BACKGROUND: Musculoskeletal sarcomas (MSSs) are rare cancers and often aggressive tumors that originate from mesenchymal tissue. Patients with advanced MSS often report difficulties with symptom burden, which can reduce their health-related quality-of-life. OBJECTIVE: The aim of this study was to describe the patterns of the physical symptoms of MSS patients in the palliative setting and to detail the palliative treatment used in the last two weeks of life. DESIGN: Retrospective study using the electronic patient records from a single institution...
February 14, 2019: Journal of Palliative Medicine
Connie Carr, Haley Vertelney, Joshua Fronk, Sandy Trieu
BACKGROUND: Night sweats significantly impact the quality of life for cancer patients and are often resistant to treatment. Cannabinoids have been shown to modulate cytokine activity and produce hypothermia in animal models, suggesting that they may be a promising candidate for palliation of night sweats in patients with oncologic disease. OBJECTIVE: Assess efficacy of the oral cannabinoid, dronabinol, for palliation of night sweats in cancer patients. DESIGN: A retrospective record search identified five cancer patients who had tried oral dronabinol for palliation of their night sweats between 2013 and 2016 and subjectively reported on its efficacy...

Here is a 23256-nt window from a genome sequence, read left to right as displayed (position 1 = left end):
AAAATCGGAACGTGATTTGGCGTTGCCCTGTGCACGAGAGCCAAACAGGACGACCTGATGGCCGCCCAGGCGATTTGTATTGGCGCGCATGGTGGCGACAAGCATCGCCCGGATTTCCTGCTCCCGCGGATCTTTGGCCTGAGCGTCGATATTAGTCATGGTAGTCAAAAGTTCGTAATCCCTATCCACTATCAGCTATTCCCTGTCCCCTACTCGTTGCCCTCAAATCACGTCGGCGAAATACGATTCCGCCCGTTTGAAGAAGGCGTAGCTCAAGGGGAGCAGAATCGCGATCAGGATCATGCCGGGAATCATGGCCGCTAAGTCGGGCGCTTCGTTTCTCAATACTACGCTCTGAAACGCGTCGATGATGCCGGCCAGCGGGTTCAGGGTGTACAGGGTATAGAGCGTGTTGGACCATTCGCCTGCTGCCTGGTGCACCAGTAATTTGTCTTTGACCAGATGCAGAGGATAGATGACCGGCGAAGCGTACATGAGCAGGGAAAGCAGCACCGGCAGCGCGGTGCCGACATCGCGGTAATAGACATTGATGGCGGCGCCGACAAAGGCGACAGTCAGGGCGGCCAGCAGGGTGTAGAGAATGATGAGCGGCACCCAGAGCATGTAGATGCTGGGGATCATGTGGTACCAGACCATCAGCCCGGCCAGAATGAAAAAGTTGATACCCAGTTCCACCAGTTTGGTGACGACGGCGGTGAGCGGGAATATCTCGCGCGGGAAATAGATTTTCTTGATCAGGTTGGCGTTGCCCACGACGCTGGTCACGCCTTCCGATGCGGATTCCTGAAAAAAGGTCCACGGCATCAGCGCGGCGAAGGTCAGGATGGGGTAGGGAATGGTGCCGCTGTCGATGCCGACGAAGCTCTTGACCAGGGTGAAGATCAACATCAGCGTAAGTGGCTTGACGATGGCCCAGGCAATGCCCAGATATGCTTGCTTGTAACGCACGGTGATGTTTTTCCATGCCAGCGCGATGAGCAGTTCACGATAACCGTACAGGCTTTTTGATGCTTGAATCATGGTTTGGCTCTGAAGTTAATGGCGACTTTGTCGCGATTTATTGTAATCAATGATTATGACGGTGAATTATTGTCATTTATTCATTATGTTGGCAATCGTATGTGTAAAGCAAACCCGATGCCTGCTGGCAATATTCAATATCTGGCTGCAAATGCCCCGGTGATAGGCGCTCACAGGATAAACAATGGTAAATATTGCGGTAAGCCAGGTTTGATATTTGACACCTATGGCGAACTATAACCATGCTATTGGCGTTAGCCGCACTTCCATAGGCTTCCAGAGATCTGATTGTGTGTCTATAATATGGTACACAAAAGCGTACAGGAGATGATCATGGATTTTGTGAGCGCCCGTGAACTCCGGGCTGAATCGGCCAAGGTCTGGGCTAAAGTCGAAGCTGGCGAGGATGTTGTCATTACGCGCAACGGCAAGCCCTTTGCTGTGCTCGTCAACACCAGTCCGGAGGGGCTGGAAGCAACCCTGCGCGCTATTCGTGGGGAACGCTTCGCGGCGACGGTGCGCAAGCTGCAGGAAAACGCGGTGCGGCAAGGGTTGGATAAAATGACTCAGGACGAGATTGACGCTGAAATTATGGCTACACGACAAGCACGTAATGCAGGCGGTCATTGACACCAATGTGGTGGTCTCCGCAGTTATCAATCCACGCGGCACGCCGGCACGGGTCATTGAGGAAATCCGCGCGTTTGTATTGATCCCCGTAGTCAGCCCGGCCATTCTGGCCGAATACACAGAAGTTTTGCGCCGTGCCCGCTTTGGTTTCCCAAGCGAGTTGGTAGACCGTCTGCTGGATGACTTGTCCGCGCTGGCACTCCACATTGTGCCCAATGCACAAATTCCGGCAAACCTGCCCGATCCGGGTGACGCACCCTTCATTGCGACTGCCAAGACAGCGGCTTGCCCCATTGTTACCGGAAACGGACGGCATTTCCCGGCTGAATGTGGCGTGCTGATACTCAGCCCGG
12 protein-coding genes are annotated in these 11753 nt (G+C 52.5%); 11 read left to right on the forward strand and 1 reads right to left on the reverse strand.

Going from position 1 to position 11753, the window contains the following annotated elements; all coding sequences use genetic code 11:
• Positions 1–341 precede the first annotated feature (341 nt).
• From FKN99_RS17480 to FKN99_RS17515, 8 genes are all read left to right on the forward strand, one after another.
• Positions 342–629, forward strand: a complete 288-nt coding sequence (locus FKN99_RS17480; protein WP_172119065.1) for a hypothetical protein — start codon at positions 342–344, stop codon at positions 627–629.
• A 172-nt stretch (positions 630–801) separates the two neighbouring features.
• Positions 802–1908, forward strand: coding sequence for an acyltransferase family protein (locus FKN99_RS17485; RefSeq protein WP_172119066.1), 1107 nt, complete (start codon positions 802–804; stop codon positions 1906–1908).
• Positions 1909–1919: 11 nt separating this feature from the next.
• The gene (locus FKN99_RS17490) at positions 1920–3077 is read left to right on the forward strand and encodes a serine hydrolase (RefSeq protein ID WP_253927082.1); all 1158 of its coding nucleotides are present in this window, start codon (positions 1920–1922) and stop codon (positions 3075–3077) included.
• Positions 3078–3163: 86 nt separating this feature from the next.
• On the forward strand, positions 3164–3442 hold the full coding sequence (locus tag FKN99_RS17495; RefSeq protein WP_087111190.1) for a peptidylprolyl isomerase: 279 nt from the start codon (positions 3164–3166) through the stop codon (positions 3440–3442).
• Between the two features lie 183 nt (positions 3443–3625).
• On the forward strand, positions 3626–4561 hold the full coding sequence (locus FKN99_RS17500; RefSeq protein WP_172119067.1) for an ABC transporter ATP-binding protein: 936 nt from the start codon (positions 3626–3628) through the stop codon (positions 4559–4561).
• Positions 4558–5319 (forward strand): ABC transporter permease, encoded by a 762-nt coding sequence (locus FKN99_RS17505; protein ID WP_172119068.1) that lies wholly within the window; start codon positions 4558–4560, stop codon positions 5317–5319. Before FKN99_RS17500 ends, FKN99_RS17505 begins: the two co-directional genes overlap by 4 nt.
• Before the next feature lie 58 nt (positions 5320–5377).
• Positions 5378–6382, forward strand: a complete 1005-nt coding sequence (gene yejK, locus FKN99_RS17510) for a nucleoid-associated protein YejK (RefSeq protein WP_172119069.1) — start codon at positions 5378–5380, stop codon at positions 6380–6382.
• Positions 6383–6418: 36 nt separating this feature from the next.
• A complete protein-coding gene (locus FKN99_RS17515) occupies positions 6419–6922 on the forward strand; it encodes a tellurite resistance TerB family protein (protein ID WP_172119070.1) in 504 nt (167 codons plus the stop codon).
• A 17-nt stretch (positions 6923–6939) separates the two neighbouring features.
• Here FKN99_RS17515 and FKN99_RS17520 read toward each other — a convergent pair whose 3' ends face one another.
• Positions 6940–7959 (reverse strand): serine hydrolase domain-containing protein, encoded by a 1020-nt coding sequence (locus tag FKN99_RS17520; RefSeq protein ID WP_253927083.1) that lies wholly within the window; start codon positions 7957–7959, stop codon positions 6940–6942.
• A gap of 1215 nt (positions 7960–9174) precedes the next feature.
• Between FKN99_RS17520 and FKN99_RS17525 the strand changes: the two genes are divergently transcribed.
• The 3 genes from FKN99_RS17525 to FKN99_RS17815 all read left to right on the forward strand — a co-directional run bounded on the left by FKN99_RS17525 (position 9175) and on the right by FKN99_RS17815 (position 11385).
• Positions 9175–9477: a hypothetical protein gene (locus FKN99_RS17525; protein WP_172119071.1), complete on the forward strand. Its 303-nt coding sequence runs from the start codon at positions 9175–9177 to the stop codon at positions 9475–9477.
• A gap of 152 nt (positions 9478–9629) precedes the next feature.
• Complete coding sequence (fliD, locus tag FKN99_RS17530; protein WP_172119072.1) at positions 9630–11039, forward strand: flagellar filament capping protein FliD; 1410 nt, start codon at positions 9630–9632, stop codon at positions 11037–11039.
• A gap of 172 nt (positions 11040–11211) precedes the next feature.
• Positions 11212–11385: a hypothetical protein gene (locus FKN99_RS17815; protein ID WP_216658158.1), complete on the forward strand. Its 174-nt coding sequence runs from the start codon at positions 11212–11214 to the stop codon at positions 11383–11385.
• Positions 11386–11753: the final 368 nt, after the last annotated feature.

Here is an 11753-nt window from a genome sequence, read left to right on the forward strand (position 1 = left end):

February 13, 2019: Journal of Palliative Medicine
Kevin Madden, Maira Magno Charone, Sarah Mills, Seyedeh Dibaj, Janet L Williams, Diane Liu, Eduardo Bruera
BACKGROUND: Systematic symptom assessment is not a standard of care in children with cancer. Many well-known symptom assessment tools are lengthy or difficult to integrate into a daily pediatric palliative care practice. We created a series of brief and simple questions to be systematically given to children and their caregivers. OBJECTIVE: The primary objective was to determine the percentage of eligible children and caregivers exposed to the questions that were able to complete the assessment...